Sunday, 12 May 2013

Why Map is not a true Collection?

We saw what are Collections in Java. If you recall the diagram from that post Map does not form a part of Collection though it comes under Collection framework. In more technical terms Map interface does not implement Collection interface. Knowing this the question that naturally comes in mind is why so? Why can't Map be a part of Collection frame work? Let us see the explanation.

Reason for Map interface not extending Collection interface

  • If you look at the respective data structure you can easily guess why Map is not a part of Collection. Each Collection stores a single value where as a Map stores key-value pair. So methods in Collection interface are incompatible for Map interface.For example in Collection we have add(Object o). What would be such implementation in Map. It doesn't make sense to have such a method in Map. Instead we have a put(key,value)  method in Map.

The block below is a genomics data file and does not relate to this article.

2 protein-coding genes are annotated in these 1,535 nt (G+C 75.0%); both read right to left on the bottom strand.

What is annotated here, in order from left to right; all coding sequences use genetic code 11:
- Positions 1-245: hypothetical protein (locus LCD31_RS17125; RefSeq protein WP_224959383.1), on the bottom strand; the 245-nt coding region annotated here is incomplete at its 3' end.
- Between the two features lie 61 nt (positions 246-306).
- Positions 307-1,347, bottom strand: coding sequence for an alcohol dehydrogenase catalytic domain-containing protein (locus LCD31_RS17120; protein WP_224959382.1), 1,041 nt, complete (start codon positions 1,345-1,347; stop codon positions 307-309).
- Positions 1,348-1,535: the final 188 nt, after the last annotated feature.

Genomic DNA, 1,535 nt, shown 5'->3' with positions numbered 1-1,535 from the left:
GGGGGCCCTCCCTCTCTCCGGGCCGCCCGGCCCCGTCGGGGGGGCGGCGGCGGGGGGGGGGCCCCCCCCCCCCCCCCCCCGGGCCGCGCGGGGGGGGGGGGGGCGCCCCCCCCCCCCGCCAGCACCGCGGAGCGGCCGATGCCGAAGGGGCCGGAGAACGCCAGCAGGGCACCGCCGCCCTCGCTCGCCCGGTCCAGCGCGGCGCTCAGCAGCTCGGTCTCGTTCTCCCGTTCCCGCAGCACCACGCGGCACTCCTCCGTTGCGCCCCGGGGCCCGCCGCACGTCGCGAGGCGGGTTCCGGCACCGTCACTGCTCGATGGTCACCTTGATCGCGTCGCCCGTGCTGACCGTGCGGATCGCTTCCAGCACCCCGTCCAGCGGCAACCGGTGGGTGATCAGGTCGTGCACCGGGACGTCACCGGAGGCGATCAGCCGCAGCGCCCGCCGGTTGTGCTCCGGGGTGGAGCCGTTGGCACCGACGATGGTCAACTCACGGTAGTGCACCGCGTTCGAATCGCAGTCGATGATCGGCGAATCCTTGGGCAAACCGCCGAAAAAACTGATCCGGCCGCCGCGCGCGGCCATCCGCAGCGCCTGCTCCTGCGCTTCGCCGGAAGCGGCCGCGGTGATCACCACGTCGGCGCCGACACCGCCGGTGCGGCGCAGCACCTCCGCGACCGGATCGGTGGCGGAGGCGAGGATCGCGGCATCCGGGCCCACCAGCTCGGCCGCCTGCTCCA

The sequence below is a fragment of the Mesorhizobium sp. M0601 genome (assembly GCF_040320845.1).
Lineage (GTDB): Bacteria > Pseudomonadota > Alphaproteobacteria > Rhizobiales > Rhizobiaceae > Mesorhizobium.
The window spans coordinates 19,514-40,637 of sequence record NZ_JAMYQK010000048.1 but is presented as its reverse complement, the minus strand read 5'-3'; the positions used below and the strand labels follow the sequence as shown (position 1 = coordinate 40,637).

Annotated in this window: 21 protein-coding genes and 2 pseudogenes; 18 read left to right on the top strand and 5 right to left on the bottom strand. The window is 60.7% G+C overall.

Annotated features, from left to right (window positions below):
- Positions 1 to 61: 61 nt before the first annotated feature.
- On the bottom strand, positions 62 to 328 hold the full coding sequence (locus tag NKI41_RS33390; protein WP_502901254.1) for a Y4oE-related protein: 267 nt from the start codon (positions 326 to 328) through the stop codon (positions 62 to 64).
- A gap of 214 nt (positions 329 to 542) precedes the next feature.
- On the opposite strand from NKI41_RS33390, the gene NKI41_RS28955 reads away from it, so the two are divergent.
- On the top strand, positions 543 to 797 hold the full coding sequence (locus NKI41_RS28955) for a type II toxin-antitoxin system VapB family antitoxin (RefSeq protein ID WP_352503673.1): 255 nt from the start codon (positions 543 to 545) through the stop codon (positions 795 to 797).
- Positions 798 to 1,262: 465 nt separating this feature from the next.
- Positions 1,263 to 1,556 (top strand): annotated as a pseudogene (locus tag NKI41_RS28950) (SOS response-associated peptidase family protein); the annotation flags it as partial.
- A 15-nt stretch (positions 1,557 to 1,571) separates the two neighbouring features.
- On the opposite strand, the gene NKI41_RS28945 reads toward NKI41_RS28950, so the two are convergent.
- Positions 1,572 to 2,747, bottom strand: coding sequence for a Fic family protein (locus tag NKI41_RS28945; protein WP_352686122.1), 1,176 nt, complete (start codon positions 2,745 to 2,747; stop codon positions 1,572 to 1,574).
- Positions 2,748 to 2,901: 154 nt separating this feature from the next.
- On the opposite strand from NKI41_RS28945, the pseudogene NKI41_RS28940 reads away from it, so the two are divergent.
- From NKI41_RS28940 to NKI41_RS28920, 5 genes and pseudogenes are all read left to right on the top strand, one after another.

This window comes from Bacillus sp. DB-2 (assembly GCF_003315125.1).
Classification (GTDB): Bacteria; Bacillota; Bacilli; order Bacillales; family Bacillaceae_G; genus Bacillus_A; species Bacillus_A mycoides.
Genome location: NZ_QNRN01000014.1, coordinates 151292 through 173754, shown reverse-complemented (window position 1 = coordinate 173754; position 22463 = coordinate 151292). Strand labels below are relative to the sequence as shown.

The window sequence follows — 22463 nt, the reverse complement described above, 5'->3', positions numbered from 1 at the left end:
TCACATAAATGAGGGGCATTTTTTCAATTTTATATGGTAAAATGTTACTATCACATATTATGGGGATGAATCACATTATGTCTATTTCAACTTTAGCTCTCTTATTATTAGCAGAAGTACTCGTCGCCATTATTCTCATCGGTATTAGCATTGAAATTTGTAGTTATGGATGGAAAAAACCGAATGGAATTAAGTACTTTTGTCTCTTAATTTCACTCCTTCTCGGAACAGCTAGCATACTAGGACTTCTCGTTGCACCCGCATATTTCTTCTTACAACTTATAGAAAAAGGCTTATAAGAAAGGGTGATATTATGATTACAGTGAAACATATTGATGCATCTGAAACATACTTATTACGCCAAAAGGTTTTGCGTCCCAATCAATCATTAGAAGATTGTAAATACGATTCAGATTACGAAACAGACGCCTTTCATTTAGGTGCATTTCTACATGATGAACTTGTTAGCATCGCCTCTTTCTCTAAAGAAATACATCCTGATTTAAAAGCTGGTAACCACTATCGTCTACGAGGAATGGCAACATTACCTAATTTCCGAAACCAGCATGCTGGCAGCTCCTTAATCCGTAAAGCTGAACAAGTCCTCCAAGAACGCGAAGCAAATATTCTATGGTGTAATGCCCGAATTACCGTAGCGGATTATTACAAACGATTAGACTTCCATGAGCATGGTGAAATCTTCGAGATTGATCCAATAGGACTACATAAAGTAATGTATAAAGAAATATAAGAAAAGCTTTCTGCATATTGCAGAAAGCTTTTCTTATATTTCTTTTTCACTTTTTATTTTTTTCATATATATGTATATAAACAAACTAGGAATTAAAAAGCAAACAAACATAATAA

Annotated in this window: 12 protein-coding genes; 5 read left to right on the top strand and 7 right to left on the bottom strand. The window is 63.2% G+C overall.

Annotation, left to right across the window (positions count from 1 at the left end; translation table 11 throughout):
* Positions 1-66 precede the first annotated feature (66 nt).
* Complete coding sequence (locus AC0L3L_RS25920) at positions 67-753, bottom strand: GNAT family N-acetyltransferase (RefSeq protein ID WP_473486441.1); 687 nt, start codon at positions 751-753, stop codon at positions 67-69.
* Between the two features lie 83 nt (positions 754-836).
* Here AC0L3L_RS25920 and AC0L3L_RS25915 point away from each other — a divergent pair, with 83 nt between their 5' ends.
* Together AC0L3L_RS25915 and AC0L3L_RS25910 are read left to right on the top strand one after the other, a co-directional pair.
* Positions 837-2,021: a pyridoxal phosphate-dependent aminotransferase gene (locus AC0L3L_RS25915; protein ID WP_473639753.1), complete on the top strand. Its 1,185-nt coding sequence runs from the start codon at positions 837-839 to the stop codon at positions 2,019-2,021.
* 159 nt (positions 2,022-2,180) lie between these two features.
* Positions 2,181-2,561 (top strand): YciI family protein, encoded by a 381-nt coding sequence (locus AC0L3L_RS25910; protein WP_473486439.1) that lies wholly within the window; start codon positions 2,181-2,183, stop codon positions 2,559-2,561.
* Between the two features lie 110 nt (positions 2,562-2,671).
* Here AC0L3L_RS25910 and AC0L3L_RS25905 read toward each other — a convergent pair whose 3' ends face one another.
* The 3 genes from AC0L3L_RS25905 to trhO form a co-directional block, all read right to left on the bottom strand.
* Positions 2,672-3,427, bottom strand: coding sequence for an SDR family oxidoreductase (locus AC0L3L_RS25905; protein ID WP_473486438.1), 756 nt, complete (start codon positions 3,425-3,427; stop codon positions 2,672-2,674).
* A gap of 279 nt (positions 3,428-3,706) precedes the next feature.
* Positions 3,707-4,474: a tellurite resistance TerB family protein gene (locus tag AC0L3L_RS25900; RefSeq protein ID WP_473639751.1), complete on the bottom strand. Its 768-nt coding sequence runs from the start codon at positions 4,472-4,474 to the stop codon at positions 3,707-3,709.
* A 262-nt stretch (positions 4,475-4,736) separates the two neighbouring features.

• Same argument goes for addAll(), remove(), removeAll() methods. So the main reason is the difference in the way data is stored in Map and Collections.
  • Also if you recall Collection interface implemented Iterable interface i.e any interface with .iterator() method should return an iterator which must allow us to iterate over the values stored in the Collection. Now what would such method return for a Map? Key iterator or a Value iterator? This does not make sense either.
There are ways in which we can iterate over keys and values stores in a Map and that is how it is a part of Collection framework.Do not get confuse here. Let me repeat this - Map is a part of Collection framework but it does not implement Collection interface. We will see in next few posts how Map works internally(that's really an interesting topic) and also how we manipulate data in it.

Just to recall the Collection framework refer to the following diagram -

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